Bitcoin (BTC) was the first cryptocurrency to be developed in 2009, and it is still the world’s most popular and valuable digital currency today. Bitcoin is a blockchain-based decentralized digital currency that is supported by a network of users that verify and record transactions without the use of a central authority or an intermediary. Bitcoin is an alternative to fiat currencies regulated by governments and central banks, such as the US dollar. A proof-of-work consensus mechanism is used to validate transactions. Bitcoin miners compete to verify transactions by utilizing powerful computers to solve challenging mathematical calculations. Some Bitcoin supporters merely see the cryptocurrency as a fun asset for trading and speculation, while others feel it has the potential to become the digital world’s universal currency. There’s no denying that Bitcoin’s popularity has skyrocketed since its birth, but the first 13 years have also shown numerous fundamental weaknesses and shortcomings in the world’s most popular digital asset.

When Did Bitcoin Begin?

It’s no surprise that Bitcoin emerged amid one of the most turbulent financial periods in US history. During the global financial crisis of 2007–2009, there was widespread distrust of banks and central governments. Bitcoin was founded in 2009 by a person or group operating under the pseudonym Satoshi Nakamoto. This moniker initially appeared in the original 2008 Bitcoin white paper that explained the blockchain system that would serve as the backbone of the whole cryptocurrency industry. Several people have claimed to be Satoshi Nakamoto throughout the years, but none have provided sufficient evidence to back up their claims.

The Bitcoin blockchain was officially inaugurated on January 3, 2009, when the first Bitcoin block, known as the genesis block, was produced. Satoshi reportedly mined up to 1.1 million Bitcoins in the seven months following Bitcoin’s inception. Those coins are now worth almost $22 billion at August 2022 pricing. According to Joshua Peck, founder, and chief investment officer of cryptocurrency hedge fund TrueCode Capital, early Bitcoin aficionados were intrigued by its look, even if they weren’t sure what it would actually be.

History of Bitcoin Prices

Bitcoin became available to purchase, sell, and trade on internet exchanges for the first time in 2010. Bitcoin’s price crossed the $1 threshold for the first time in April 2011. In 2011, Bitcoin also encountered its first competitor in the crypto sector. Litecoin (LTC) was first introduced in October 2011. In 2015, the Ethereum blockchain became live after several years of development. As Bitcoin’s price increased, so did its visibility, popularity, and volatility. Bitcoin prices had topped $1,000 by November 2013. Bitcoin prices and trade volumes began to skyrocket in late 2017, with prices reaching $10,000 per coin for the first time in November 2017 and peaking at about $20,000 in December 2017.

Bitcoin, according to Jarek Hirniak, founder and CEO of Generation Lambda, followed a common innovation trajectory known as the Gartner Hype Cycle. According to the model, as new technology such as Bitcoin acquires exposure, expectations skyrocket at first. “At first, most people ignore it, but then everyone gets thrilled until it’s clear that promises can’t keep up with reality,” Hirniak adds. “Such a setup, coupled with a lack of liquidity and insufficient oversight, rendered it ripe for market manipulation.”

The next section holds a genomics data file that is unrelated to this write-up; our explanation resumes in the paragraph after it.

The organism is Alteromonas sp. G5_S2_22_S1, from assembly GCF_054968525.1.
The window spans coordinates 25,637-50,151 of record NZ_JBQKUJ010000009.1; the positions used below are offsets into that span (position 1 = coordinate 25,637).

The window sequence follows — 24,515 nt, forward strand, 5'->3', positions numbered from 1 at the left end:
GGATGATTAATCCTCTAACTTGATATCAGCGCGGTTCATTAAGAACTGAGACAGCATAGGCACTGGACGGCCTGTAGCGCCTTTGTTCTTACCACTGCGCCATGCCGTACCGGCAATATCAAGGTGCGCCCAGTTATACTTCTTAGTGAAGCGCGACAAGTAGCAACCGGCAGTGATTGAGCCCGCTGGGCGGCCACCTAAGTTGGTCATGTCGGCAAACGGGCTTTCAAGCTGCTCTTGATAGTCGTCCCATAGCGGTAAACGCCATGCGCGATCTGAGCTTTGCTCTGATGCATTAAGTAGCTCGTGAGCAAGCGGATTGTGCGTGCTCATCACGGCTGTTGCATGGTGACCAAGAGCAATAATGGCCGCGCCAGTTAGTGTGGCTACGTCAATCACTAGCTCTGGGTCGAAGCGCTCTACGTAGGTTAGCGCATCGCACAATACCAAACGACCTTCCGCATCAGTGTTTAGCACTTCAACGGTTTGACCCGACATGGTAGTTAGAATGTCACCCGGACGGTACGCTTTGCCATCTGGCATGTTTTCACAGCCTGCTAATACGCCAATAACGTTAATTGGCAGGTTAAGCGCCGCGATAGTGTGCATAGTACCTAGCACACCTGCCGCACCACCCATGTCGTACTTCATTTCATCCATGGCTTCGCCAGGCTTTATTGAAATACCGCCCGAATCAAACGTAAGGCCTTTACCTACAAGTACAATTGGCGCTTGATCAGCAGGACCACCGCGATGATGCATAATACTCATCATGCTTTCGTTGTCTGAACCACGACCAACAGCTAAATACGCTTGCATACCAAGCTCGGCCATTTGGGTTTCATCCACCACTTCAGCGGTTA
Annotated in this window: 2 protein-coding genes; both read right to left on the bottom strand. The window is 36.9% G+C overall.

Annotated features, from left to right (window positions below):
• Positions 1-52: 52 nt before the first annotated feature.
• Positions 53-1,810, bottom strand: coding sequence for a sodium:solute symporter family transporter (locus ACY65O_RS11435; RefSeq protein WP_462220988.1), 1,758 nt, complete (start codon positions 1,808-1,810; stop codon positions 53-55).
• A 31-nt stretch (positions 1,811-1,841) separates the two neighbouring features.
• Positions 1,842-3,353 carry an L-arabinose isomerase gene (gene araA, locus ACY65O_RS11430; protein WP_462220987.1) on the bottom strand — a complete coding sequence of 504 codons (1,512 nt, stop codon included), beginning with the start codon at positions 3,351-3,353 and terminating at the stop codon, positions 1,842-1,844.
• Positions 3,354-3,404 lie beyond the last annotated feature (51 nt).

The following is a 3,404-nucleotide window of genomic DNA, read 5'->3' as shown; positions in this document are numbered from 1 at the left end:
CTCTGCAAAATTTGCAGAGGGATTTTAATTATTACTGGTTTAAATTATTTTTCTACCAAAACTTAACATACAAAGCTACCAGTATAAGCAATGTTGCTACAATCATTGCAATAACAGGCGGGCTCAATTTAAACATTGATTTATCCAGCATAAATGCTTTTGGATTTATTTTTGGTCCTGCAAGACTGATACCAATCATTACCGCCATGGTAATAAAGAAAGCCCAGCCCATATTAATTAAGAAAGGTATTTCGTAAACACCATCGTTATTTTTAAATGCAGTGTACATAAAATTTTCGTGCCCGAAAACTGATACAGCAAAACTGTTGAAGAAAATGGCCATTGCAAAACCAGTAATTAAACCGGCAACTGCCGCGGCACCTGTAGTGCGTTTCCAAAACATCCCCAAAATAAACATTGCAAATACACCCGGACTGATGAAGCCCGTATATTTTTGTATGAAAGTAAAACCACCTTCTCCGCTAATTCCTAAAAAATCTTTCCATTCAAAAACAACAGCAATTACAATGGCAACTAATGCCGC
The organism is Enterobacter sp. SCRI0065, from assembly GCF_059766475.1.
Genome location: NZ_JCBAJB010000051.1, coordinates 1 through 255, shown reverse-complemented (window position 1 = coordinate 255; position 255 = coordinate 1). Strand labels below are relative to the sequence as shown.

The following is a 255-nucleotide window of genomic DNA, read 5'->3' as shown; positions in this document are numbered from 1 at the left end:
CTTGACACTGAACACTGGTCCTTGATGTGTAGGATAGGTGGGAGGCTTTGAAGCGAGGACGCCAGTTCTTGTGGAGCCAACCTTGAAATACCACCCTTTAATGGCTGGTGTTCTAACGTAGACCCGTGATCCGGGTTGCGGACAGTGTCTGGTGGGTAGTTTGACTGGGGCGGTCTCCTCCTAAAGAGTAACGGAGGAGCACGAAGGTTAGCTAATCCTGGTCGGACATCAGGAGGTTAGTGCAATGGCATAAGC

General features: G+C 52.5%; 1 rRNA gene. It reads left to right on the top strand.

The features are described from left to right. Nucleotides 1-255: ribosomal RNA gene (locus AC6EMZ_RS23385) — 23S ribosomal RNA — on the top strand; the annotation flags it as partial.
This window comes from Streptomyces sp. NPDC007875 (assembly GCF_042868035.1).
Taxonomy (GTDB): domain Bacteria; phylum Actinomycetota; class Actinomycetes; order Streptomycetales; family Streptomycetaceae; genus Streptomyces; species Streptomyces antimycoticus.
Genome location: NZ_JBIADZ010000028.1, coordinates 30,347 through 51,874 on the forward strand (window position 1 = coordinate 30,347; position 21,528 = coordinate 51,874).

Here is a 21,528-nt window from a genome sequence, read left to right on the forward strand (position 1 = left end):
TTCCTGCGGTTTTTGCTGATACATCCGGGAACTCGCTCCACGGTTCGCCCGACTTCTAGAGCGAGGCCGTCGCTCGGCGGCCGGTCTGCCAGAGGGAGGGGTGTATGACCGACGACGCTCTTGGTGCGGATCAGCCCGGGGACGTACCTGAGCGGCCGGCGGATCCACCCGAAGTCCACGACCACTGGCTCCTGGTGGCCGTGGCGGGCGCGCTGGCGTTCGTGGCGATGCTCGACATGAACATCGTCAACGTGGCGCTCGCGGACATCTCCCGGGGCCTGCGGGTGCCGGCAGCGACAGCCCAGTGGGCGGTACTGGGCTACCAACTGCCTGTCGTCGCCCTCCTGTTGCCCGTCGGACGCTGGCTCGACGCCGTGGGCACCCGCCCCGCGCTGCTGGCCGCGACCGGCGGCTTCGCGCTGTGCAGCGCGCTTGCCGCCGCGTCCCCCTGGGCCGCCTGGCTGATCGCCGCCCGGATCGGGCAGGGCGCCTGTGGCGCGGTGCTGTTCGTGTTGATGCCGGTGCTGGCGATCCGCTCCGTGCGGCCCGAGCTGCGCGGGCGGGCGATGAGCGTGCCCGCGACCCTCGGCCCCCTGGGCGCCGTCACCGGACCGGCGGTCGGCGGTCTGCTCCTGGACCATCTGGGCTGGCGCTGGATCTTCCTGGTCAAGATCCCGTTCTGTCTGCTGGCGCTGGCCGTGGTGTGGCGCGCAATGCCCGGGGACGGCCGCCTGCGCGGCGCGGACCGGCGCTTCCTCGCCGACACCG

Bitcoin Crypto Winter 2022

The next large surge in Bitcoin popularity occurred in late 2020, amid the COVID-19 epidemic. Long-term closures of entertainment and leisure companies such as sports and casinos, along with repeated rounds of government economic stimulus payments, left many younger Americans with additional disposable income and time on their hands, fueling another boom in Bitcoin values in late 2020.

The ProShares Bitcoin Strategy ETF (BITO), the first Bitcoin exchange-traded fund (ETF) to be listed on a major US market, began trading in October 2021. Following the BITO ETF, several more bitcoin futures ETFs were launched, including the Valkyrie Bitcoin Strategy ETF (BTF), VanEck Bitcoin Strategy ETF (XBTF), and Global X Blockchain & Bitcoin Strategy ETF (BITS).

Bitcoin reached new all-time highs of more than $20,000 in December 2020, finally reaching $68,990 in November 2021. Unfortunately, consistently high inflation drove the Federal Reserve to start rapidly tightening monetary policy in early 2022, resulting in significant sell-offs of cryptocurrencies and other risky assets. To make matters worse, severe drops in crypto values in early 2022 created a liquidity crisis, resulting in the failure of the $10 billion crypto hedge firm Three Arrows Capital and the bankruptcy of cryptocurrency lenders Celsius and Voyager Digital.

Bitcoin Price Forecasts

One Bitcoin is currently valued at around $20,000 as of this writing. Its value is far lower than its 2021 high of more than $68,000, yet it is still greater than its 2018 lows of less than $4,000. Even after the 2022 sell-off during the crypto winter, Bitcoin continues to be one of the best-performing financial investments in the long run. However, Bitcoin’s extraordinary volatility remains a barrier to its acceptance as truly worldwide money.

Bottom line:

Bitcoin remains a high-risk speculative investment at this time, with no clear way to gauge its inherent value or predict where its price will go next. Still, Bitcoin bulls believe that the world’s leading cryptocurrency has a bright future.

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